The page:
“This is a book that will help you become not just a better leader, but also a better person, by making you more self-aware and showing you how to build up the people around you.” (Click to Tweet!)
Taking People With You, page 4
Have you ever wished you could be a fly on the wall to find out how successful organizations train their top talent? Wouldn’t it be great to hear the CEO teaching his most prized lessons?
David Novak is the chairman and CEO of Yum! Brands, Inc., which operates in more than 117 countries and employs 1.4 million people. Haven’t heard of them? Bet you have purchased something from them! They are the world’s largest restaurant company and own the brands of KFC, Pizza Hut, and Taco Bell. They have experienced extraordinary success including 13 percent growth for each of the last nine years.
Novak spends several weeks a year teaching his leadership program to thousands of managers. He believes there is no skill more important in business than learning how to “take people with you” as he calls it, or influence others. And now, you can benefit from his teaching too. He has packaged his program into a great book called Taking People With You and on top of that, is donating all author proceeds to the United Nations World Food Programme.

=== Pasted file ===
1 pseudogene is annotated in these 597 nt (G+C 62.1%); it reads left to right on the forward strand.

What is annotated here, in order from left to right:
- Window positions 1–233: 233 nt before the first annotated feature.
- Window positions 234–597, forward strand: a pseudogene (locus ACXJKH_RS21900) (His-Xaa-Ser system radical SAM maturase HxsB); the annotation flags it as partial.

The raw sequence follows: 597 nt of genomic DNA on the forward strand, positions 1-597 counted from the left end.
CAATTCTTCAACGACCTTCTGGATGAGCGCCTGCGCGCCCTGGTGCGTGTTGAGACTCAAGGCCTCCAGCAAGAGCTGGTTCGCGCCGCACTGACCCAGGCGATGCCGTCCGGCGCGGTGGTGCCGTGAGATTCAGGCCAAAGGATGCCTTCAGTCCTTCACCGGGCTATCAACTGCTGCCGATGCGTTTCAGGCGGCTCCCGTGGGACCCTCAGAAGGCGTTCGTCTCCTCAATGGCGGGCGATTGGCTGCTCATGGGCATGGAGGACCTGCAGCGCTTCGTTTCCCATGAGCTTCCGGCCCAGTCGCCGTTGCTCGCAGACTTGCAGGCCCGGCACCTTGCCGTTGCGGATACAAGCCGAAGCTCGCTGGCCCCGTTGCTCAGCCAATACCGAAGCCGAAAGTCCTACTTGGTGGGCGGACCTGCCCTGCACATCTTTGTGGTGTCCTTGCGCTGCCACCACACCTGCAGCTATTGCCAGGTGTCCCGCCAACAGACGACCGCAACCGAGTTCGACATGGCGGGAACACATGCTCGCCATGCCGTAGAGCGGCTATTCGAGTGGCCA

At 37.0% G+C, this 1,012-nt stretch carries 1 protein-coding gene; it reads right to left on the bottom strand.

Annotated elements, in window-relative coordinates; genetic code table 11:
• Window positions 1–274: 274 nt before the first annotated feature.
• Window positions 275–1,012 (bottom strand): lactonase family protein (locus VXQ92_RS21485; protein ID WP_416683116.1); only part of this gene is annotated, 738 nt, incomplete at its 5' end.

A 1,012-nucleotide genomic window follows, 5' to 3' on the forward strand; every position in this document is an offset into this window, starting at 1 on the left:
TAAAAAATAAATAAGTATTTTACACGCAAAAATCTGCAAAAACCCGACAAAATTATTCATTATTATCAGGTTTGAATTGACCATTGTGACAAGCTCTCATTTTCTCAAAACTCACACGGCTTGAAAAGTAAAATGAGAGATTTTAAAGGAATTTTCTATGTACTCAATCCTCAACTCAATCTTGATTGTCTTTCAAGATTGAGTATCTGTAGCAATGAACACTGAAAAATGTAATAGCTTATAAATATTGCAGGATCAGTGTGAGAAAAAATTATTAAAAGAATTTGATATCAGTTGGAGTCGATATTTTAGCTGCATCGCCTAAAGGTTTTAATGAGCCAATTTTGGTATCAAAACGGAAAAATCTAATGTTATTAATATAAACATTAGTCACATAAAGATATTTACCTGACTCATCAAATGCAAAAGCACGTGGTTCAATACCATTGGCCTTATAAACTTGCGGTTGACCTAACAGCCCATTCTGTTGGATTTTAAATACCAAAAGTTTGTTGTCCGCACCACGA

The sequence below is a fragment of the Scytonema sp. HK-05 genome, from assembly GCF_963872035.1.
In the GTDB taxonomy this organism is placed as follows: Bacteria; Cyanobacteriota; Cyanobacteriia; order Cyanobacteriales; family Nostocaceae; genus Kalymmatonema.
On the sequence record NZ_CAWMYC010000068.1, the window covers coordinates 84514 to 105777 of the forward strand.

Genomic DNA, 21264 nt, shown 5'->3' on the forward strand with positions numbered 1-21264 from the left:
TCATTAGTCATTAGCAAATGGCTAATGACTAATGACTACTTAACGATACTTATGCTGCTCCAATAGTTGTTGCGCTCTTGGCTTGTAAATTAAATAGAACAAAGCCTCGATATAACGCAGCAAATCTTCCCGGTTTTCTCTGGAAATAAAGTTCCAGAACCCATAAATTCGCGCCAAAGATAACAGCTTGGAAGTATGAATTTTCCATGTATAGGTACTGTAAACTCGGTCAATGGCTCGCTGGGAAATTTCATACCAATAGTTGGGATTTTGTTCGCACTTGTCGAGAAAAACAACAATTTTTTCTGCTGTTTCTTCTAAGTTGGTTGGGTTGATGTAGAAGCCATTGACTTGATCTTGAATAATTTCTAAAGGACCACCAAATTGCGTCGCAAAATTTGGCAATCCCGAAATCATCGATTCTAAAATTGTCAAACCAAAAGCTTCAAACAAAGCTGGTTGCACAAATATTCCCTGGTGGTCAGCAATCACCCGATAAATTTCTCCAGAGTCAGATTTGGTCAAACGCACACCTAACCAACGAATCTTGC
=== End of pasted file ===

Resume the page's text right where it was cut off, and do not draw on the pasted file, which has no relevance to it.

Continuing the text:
“A recent study of soccer players, for example, found that the team that celebrated goals with the most enthusiasm typically won the game.”
Taking People With You, page 203
Throughout the book, you get a sense for what it’s like to work for Novak. You would be recognized, affirmed, awarded, and trusted. He says he is best known within his organization for casting a shadow of recognition and positive energy.
He warns us not to wait for the wins or until your cross the finish line. If you just drill people about performance without pausing to celebrate the small victories, you will wear them out.
He cautions us to be careful when celebrating victories so that you are measuring the right thing. For example, it’s not the number of sales calls that are as important as the degree to which the customer was influenced in the sales call. It’s not achieving expectations that deserves celebration but achieving measurable, tangible results.
He assures us that recognition and awards don’t have to be expensive. He shows us that the celebrations don’t have to be a trip to Hawaii. When he started giving out awards he decided they should be more memorable than the typical plaque or pen so he gave out floppy rubber chickens. Each leader followed suit and took the time to personalize awards so the recognition was more meaningful and fun.
And the celebration needs to be at the basic level of showing appreciation. He says that to truly motivate people, you need a positive work environment where all members know they count and feel appreciated and respected.
Always Be Learning
“… when people ask me what I look for when hiring someone, an avid learner tops the list.” (Click to Tweet!)
Taking People With You, page 55